Monday, June 16, 2008

The Essence of Karate-Do

Chojun Miyagi Sensei had a clear vision of what Karate-Do should be. The essence of Karate-Do has often been misunderstood. What is the essence of Karate-Do? The essence of Karate is really not to become a great fighter for the sake of recognition, but rather to realize that a great fighter will understand the destructive force of his technique, and in that realization, he will be deterred from fighting. As fighting skills progress, one needs to adapt these skills to a disciplined and detailed mind-set. A great fighter who is devoid of discipline is a danger to himself and to others. That is why traditional Karate-Do kumite is phased in over time after many years of kata, bunkai, and kihon practice.

The essence of Karate-Do requires discipline and humility. These tenets are by far the most difficult to master. As one acquires more skill, the tendency is to flaunt one’s skills in public. This may be good for the ego, but deadly to the soul. Discipline and humility must always be in a state of perfect balance. Why is this so important? Genuine humility cannot take place if one does not exercise discipline. Everyone loves recognition and accolades, but although it may edify one’s ego, does it really change how you perceive yourself? Refinement of technique over time is what we all strive to achieve, but how you see yourself is what discipline and humility is all about. Humility can only be achieved if one has the desire to understand discipline. This will not happen overnight, but it is a continual process requiring a lifetime to master.

The essence of Karate-Do requires responsibility. Here in the United States, there are individuals who make Karate their livelihood. There is nothing wrong with this practice, but it is not the path that I have chosen for myself. Eiichi Miyazato Sensei of the Jundokan always placed life in the following order: family, job, and Karate. My personal order is: God, family, work, and Karate. Placing Karate above anything else is a mistake. The essence of Karate requires us to accept all of our respective responsibilities and to act upon them expeditiously. One should never proselytize in the dojo, but merely guide others to find to their own path “Do.”

The essence of Karate-Do requires us not to propagate ourselves, but to propagate the art. Why is this so important? Miyagi Sensei always stressed two things: one should not live from Karate, and Karate should be accessible to anyone who wants to learn the art. In the United States where the free enterprise system is the economic model, fortunes are often made in business on a routine basis. I have taught students who have been turned down by other reputable instructors simply because they were unable to pay. This is one of the primary reasons why I have a full-time job as a special education teacher. How can a person living the lifestyle of Karate ever turn a student away because their inability to pay for instruction? Do I make money from the martial arts? The answer is a definitive “yes.” However, I have many students who do chores around the dojo to offset the cost of their tuition. Karate should be available to anyone who wants to experience the path “Do” of Karate. Many instructors never fully understand the impact they make on their students. We serve the role of instructor, priest, psychologist, mentor, parent, and disciplinarian. Sometimes the only source of inspiration to a student is the sensei.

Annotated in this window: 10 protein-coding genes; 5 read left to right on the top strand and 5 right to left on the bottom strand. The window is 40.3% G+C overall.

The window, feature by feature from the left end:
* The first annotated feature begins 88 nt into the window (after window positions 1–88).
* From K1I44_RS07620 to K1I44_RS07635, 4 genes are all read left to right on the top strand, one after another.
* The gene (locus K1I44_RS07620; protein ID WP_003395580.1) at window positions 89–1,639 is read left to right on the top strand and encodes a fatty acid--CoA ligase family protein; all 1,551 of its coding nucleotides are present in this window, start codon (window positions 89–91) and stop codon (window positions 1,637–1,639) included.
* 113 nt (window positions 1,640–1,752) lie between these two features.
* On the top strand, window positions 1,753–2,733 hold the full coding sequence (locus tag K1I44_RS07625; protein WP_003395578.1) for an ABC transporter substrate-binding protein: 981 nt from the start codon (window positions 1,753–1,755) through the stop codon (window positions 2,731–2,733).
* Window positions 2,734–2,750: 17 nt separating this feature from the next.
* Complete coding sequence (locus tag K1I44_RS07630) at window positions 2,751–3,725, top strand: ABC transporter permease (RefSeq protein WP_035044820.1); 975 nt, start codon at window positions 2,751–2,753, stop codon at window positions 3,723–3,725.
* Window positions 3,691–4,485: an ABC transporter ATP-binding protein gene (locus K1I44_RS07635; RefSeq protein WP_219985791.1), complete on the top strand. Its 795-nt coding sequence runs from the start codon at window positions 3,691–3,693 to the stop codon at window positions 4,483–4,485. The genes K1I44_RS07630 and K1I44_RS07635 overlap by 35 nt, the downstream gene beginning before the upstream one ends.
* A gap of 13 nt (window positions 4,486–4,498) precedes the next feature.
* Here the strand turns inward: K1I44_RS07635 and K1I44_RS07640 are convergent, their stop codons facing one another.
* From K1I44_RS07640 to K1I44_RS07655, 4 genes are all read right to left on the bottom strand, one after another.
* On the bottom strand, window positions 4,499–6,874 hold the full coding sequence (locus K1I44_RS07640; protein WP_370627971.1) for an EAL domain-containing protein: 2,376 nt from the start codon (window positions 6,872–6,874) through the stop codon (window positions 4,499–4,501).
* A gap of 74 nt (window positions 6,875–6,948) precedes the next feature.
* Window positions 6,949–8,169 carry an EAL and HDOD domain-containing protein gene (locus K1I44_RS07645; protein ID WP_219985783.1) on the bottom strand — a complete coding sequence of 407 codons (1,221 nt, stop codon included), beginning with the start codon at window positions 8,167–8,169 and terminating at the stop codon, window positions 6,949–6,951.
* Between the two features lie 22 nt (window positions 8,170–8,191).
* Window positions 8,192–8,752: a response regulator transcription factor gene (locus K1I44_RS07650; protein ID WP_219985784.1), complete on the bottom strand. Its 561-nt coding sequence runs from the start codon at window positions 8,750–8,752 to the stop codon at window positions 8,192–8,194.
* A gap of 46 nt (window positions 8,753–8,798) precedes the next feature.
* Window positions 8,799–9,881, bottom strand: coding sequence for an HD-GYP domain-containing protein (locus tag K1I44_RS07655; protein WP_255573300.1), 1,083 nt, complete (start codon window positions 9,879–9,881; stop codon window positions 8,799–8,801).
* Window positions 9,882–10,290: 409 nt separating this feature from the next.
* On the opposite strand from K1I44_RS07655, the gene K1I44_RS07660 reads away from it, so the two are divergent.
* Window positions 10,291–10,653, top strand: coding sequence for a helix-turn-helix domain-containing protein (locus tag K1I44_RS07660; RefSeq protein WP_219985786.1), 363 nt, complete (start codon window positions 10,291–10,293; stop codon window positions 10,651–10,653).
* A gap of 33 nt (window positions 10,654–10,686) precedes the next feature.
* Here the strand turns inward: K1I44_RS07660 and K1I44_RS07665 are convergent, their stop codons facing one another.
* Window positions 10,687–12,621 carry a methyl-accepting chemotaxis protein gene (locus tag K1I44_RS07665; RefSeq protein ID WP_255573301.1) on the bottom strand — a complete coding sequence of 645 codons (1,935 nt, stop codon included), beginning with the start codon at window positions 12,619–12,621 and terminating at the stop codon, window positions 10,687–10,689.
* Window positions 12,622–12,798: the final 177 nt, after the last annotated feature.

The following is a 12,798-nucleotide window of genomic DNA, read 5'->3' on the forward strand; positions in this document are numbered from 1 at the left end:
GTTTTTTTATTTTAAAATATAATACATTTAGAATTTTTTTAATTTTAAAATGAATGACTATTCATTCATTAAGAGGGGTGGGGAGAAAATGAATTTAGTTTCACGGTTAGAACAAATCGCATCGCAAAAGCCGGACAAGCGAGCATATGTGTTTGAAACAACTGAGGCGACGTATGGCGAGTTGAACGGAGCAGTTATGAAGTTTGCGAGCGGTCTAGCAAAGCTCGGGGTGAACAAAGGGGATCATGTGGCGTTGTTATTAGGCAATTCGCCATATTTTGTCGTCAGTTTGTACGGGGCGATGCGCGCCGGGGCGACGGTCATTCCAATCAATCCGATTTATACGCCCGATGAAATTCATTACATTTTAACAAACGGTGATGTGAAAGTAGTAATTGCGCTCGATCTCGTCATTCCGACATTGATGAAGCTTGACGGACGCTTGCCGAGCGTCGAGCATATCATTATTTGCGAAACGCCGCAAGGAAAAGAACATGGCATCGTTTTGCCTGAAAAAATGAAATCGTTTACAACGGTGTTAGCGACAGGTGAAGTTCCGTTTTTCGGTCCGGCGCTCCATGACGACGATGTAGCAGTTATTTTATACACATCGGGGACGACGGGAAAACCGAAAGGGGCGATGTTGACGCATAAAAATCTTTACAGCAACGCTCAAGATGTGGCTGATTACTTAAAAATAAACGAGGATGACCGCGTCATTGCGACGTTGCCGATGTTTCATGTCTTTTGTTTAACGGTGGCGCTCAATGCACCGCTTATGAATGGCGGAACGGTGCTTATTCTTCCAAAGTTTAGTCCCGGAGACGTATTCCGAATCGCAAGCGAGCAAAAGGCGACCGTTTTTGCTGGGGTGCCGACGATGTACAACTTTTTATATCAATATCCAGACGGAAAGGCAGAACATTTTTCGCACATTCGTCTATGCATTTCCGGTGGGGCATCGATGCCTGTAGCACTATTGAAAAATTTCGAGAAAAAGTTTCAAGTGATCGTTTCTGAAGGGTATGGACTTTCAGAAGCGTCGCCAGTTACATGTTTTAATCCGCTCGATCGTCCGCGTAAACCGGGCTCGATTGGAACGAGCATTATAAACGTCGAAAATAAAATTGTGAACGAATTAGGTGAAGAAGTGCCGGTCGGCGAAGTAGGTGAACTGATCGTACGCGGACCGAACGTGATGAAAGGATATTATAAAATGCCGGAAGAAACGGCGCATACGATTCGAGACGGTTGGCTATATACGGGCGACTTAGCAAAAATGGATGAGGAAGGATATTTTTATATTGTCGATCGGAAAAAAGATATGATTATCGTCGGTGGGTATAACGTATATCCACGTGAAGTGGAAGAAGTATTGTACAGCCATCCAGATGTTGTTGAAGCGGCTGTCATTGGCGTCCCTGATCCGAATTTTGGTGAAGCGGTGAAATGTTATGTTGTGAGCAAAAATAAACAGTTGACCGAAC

Lastly, the essence of Karate-Do entails the development of character. Gichin Funakoshi Sensei always said the most important aspect of Karate is the development of character. What is character in terms of the philosophy of Karate-Do? Character is simply exercising discipline, exhibiting honor, duty and self-control, and continually adhering to humility. The Japanese have an expression that says: kiritsu, ninmu, shi—discipline, duty, and death. Although this may sound feudal and archaic, it is nevertheless relevant to the modern practitioner. Without character and a strong foundation, nothing of substance can be accomplished. Winning championships is fun, having excellent technique is desirable, understanding kata and bunkai are optimal, but as wonderful as these things are, they should never replace a strong, disciplined character. Masters who have perfected character do not criticize others, nor do they seek the approval and admiration of other men, but rather exist to learn, teach, and develop in the way of karate-do.

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